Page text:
The poll, the first conducted since talks to form a government collapsed and a new election was called for June 17, showed the conservative New Democracy party in first place, several points ahead of the radical leftist SYRIZA which has pledged to tear up the bailout. Read more

Greece – don’t call it a backtrack…

Real games of chicken are about fundamentally misaligned incentives.

So, at the weekend’s G8, Europe’s voice was heard, and it muttered something under its breath about Greece ‘respecting the commitments that were made’ to its second bailout’s terms. No renegotiation. We also all know what Alexis Tsipras thinks of pretty much any terms applying to a bailout. Cue the Grexit fear cycle, terror of a retaliatory funding shock, etc. Read more

Further reading

Elsewhere on Monday,

– Yes the run on Spanish banks is real. Read more

The 6am Cut London

German and French leaders meet this week to map out a revised plan for the euro as the G8 exposed disagreement on a rescue strategy, reports Bloomberg.  The May 23 EU leaders’ summit will see proposals previously rejected by Germany being raised again, reports the FT, which could include empowering the eurozone’s €500bn rescue fund to directly recapitalise faltering European banks and commonly backed eurozone bonds.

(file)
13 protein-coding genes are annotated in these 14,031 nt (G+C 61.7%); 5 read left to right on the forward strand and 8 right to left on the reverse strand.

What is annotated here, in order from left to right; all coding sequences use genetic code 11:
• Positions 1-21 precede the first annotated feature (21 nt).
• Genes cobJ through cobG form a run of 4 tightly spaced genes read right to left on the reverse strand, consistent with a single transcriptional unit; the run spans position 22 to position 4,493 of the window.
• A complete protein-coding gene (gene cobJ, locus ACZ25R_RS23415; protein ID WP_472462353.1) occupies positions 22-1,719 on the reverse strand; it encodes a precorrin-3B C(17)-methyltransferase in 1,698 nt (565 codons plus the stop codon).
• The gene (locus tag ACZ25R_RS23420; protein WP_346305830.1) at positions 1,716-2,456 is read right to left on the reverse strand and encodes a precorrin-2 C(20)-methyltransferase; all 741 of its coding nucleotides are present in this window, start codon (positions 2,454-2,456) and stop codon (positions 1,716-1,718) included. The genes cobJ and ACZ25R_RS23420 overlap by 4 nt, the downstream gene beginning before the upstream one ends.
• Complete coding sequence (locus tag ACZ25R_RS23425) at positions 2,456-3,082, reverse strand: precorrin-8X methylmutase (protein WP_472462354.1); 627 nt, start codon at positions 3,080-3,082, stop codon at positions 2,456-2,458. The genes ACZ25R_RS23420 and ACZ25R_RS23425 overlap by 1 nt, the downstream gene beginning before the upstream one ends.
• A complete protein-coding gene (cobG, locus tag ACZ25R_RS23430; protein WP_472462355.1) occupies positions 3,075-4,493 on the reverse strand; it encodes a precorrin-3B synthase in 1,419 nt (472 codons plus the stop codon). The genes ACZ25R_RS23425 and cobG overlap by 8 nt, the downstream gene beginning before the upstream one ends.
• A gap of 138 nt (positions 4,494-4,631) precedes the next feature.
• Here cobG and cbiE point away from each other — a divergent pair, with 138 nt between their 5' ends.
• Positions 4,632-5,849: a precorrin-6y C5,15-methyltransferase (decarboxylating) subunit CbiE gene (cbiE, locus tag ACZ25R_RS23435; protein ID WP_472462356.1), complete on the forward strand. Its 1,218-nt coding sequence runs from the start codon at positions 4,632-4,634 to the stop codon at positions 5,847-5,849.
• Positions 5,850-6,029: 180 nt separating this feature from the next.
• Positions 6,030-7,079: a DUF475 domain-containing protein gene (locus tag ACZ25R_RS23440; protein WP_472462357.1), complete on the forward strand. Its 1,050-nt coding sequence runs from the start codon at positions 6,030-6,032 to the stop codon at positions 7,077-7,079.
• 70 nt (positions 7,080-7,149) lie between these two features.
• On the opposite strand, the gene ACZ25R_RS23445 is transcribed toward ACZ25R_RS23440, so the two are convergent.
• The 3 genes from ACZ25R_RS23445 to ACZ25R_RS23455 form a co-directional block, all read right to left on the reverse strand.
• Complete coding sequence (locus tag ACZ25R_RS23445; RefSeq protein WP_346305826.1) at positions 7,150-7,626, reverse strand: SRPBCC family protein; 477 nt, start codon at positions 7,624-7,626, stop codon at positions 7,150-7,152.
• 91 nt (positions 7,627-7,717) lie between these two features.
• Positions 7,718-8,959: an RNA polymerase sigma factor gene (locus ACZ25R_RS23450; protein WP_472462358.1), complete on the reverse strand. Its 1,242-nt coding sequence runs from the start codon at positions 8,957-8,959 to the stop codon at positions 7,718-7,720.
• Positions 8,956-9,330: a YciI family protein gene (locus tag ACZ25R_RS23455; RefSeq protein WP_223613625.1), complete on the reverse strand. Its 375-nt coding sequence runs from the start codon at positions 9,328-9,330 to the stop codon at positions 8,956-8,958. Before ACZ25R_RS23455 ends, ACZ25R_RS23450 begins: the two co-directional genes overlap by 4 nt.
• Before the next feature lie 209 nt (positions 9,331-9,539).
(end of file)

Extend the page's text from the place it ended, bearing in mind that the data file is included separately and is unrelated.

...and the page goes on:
Some EU officials have been considering the introduction of a pan-EU plan to guarantee bank customers’ deposits, the WSJ says, citing people familiar with the matter. Such a plan would complement national guarantees already in place and it was unclear how developed the plans were. The high proportion of deposits in Spain, Italy and Portugal that could be withdrawn on demand are feeding concerns of investors and analysts, the report says. Read more

Overnight markets: Up

Asian markets moderated gains after an early bounce in early trading Monday as investors digested comments by leaders of the G8 major economies affirming they want Greece to remain in the euro and Chinese Premier Wen Jiabao raising hopes of further policy easing, says the WSJ.

Asian markets
Nikkei 225 up +58.66 (+0.68%) at 8,670
Topix up +2.14 (+0.29%) at 727.68
Hang Seng down -19.26 (-0.10%) at 18,933 Read more

Weekend news catch-up

Weekend headlines from the FT and other UK media:*

From The FT,